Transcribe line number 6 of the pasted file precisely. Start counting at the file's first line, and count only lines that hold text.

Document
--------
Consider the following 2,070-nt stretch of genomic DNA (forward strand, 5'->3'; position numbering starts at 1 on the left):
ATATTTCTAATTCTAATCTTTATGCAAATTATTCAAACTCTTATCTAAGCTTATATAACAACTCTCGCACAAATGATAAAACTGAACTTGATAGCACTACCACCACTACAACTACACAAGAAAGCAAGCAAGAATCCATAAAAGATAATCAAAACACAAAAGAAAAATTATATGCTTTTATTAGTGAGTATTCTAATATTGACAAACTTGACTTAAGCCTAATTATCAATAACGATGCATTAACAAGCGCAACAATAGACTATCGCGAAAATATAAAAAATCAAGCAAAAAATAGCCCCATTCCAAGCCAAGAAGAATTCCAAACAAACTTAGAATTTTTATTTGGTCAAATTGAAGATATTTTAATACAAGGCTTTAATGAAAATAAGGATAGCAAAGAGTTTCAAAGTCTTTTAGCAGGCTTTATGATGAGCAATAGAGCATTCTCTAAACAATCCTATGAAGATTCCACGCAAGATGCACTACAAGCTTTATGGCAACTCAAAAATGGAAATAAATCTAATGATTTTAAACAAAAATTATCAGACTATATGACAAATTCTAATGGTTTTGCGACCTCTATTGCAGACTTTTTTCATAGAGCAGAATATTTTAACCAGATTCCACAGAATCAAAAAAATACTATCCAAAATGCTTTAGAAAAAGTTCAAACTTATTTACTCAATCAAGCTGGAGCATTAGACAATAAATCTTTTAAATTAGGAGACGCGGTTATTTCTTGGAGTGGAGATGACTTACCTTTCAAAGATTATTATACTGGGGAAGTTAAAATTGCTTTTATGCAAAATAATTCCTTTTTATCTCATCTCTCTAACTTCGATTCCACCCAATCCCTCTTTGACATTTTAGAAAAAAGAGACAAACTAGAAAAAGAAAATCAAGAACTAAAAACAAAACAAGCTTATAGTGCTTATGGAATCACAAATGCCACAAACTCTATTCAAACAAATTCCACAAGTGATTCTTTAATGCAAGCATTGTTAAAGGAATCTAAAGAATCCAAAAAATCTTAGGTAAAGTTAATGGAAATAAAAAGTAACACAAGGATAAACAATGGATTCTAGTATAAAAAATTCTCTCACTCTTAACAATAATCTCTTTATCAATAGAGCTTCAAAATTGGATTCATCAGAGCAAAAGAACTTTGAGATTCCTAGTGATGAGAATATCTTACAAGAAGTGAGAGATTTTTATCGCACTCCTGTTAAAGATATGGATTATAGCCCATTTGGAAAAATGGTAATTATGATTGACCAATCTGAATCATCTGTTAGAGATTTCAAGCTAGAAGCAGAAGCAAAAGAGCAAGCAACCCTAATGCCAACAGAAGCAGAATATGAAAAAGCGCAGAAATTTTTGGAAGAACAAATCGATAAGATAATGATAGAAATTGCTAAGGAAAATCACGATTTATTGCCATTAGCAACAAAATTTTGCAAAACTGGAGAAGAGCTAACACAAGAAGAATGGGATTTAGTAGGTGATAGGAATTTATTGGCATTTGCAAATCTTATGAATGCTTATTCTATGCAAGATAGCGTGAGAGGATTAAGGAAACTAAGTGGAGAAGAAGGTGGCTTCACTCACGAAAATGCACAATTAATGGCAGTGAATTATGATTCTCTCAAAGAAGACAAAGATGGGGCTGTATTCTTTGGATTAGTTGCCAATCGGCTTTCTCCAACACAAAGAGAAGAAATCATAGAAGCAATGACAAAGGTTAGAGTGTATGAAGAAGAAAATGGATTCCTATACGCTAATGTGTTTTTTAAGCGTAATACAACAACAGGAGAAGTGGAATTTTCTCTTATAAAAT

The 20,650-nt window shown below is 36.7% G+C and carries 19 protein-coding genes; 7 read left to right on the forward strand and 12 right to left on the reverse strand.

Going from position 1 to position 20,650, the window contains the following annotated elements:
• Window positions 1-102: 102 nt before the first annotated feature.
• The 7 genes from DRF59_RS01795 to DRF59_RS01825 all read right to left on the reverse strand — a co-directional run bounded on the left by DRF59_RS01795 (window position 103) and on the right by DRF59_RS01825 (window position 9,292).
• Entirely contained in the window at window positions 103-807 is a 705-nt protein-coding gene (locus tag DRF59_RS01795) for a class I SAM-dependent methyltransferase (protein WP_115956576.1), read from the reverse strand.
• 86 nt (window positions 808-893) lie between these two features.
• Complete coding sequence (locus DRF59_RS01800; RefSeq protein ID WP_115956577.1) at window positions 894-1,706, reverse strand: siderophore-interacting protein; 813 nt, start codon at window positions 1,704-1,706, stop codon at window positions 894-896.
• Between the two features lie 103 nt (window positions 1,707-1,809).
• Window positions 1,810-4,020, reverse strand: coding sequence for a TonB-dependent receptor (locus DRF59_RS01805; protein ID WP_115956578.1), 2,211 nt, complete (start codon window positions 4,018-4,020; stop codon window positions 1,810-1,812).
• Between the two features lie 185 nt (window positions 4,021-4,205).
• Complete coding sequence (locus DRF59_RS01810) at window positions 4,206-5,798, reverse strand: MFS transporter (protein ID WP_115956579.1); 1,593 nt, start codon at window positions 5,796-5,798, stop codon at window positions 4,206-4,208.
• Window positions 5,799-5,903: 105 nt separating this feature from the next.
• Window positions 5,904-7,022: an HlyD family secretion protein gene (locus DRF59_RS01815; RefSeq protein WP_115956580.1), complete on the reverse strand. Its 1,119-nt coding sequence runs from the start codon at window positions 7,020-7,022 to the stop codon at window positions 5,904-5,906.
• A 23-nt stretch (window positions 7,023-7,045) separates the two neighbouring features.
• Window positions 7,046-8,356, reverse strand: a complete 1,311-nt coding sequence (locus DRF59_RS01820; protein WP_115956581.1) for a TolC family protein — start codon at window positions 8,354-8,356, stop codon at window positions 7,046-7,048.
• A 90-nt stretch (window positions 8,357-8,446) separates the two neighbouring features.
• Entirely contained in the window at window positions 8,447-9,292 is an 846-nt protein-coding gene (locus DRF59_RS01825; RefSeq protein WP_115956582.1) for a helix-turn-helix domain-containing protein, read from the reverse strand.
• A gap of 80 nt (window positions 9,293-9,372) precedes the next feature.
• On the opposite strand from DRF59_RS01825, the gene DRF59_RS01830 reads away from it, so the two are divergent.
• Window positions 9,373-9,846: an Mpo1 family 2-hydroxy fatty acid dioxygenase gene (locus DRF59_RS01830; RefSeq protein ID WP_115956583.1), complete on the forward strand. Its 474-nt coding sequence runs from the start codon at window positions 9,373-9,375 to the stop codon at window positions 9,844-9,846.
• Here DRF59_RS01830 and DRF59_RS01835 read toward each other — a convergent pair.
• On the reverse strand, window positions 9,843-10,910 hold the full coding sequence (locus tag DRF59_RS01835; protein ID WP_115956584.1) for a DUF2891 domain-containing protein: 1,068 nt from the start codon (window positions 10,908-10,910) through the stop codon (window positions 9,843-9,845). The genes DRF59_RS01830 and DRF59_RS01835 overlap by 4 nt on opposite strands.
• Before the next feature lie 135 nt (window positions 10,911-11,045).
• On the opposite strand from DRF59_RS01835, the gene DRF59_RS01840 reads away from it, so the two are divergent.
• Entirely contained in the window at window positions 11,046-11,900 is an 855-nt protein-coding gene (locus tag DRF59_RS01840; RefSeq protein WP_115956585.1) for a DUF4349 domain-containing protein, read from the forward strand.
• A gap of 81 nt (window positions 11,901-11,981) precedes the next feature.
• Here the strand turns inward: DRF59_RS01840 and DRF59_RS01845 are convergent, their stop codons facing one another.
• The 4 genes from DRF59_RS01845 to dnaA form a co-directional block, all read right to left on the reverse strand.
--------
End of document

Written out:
• The 7 genes from DRF59_RS01795 to DRF59_RS01825 all read right to left on the reverse strand — a co-directional run bounded on the left by DRF59_RS01795 (window position 103) and on the right by DRF59_RS01825 (window position 9,292).